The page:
Fleet News

Fleet managers must take a “proactive approach” to WLTP, says FleetVision

Thibault Alleyn, Global Consulting Director at FleetVision

Fleet managers need to take a pro-active approach to vehicle selection following the introduction of the new Worldwide harmonized Light vehicles Test Procedure (WLTP) or face escalating fleet costs, warns FleetVision.

The fleet and mobility consultancy business says that fleets could face additional costs if they do not make the right vehicle selections now within their fleet choice lists.

“We are advising taking immediate action to avoid a rise in operating costs across the fleet,” said Thibault Alleyn, global consulting director at FleetVision.

“Otherwise, fleet managers could face additional costs on vehicles which will continue to be on their books for several years to come.”

There are a number of measures fleets could consider in ensuring their policy lists are adjusted for the new WLTP figures. Alleyn explains:

“The first is to review the CO2 limit that has been set for the existing fleet policy and assess whether existing vehicles are capable of remaining within that limit under the new WLTP tests. This is especially valid for plug-in hybrid vehicles, which suffer the most.

“The second is to review the existing vehicle selection criteria and calculation formula, taking into account the WLTP values for each vehicle, and question whether this needs amending to ensure a future-proof selection method.

“Thirdly, fleet managers need to look at vehicle segments and engine sizes to assess which are the most affected in terms of higher emissions under the new WLTP rules. Some existing vehicles may automatically disqualify themselves from choice lists, which means having to evaluate the most suitable alternatives.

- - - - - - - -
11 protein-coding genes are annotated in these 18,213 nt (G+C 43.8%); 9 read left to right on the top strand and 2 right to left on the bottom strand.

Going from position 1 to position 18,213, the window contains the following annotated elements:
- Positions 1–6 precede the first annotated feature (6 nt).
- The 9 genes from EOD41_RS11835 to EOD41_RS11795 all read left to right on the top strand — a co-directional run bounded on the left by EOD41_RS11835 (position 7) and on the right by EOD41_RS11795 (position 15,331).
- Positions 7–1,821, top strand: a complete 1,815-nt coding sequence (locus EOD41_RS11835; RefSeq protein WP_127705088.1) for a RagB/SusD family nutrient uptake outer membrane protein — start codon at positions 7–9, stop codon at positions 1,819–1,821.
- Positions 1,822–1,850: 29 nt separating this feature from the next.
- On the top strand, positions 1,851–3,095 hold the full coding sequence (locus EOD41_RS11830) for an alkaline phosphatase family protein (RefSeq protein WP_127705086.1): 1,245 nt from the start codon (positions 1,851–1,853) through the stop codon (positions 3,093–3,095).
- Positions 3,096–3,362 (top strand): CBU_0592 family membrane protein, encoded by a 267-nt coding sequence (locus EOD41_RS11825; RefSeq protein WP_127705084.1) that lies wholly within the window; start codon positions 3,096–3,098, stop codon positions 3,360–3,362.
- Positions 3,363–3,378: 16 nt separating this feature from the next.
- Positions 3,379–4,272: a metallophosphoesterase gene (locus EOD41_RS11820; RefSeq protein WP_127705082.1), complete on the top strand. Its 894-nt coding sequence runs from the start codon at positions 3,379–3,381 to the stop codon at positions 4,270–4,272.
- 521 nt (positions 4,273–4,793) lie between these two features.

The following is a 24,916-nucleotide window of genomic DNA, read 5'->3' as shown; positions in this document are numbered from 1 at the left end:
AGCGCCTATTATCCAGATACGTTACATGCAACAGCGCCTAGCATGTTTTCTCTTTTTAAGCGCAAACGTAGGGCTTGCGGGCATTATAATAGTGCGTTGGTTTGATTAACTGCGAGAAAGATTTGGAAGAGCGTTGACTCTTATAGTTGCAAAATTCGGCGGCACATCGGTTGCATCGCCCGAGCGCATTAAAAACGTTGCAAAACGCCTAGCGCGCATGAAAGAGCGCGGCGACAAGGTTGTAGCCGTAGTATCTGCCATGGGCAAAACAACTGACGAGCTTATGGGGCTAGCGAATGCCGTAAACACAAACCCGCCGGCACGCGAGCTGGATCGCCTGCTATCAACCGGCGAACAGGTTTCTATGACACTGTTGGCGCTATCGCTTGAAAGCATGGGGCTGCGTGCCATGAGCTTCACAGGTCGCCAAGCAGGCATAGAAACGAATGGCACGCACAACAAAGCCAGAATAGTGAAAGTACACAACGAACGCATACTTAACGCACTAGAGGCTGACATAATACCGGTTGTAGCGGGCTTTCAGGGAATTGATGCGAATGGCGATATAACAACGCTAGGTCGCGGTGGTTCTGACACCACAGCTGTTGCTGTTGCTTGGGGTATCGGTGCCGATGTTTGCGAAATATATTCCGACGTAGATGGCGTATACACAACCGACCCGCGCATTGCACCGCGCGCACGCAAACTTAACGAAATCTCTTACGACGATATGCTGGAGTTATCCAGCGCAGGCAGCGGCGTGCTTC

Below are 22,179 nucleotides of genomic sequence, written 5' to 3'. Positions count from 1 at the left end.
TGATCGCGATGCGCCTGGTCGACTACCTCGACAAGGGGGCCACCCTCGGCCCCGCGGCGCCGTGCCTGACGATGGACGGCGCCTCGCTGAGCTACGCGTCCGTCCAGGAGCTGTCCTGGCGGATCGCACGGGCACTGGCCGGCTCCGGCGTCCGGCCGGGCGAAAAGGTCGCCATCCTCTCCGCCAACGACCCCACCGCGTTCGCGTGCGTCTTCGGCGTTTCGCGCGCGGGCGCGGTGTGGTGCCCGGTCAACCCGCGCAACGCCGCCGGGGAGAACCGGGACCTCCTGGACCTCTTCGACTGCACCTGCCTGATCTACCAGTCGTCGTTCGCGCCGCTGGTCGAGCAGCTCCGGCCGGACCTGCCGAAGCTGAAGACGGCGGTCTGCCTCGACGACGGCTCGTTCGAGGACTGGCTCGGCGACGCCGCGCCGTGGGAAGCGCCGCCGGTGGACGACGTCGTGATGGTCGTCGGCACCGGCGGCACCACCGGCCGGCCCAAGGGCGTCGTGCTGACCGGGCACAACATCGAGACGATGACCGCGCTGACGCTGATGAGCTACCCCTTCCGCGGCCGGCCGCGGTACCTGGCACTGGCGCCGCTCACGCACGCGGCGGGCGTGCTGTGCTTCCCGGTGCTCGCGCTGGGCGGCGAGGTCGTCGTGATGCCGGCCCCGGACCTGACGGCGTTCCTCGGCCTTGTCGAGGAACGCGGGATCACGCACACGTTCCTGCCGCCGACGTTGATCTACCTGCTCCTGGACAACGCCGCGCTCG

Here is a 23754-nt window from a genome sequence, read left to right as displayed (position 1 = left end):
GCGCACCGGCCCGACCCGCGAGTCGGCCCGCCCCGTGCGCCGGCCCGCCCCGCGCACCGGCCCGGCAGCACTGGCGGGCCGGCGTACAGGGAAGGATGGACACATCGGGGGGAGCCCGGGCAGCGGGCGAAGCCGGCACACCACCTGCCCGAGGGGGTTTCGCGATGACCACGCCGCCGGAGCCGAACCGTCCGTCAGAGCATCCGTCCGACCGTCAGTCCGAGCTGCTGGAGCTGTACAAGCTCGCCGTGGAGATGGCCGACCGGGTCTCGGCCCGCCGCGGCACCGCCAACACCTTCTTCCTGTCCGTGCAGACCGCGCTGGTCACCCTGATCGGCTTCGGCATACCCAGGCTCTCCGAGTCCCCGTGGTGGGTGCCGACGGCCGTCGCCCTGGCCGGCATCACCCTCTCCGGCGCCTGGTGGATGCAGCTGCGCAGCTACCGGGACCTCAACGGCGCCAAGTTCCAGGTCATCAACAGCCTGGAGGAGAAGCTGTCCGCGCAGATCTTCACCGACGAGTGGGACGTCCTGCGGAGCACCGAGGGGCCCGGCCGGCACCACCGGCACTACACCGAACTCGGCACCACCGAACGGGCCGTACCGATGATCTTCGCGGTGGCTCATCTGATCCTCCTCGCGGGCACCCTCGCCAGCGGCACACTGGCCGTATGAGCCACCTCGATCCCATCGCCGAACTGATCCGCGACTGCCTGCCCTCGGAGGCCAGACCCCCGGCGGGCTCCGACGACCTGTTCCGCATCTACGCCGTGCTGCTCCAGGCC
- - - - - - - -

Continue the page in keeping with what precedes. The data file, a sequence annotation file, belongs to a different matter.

“And fourthly, fleet managers need to look at equipment levels and options that are available to drivers on their choice lists, as some increase CO2 emissions under WLTP, which takes equipment into account. These include, amongst others, larger wheels, automatic gearboxes, sunroofs, air conditioning and tow bars.”

The new WLTP regulations relate to all new cars registered from September 1 and, since that date, only WLTP-type approved cars have been available for sale.

CO2 emission figures are generally accepted to be higher than those published under the old emissions testing system. Many experts have identified at least a 25% increase in the CO2 emissions values between the NEDC-correlated figure and WLTP, a discrepancy which will widely increase registration and annual road tax costs and drivers’ tax bills over time.


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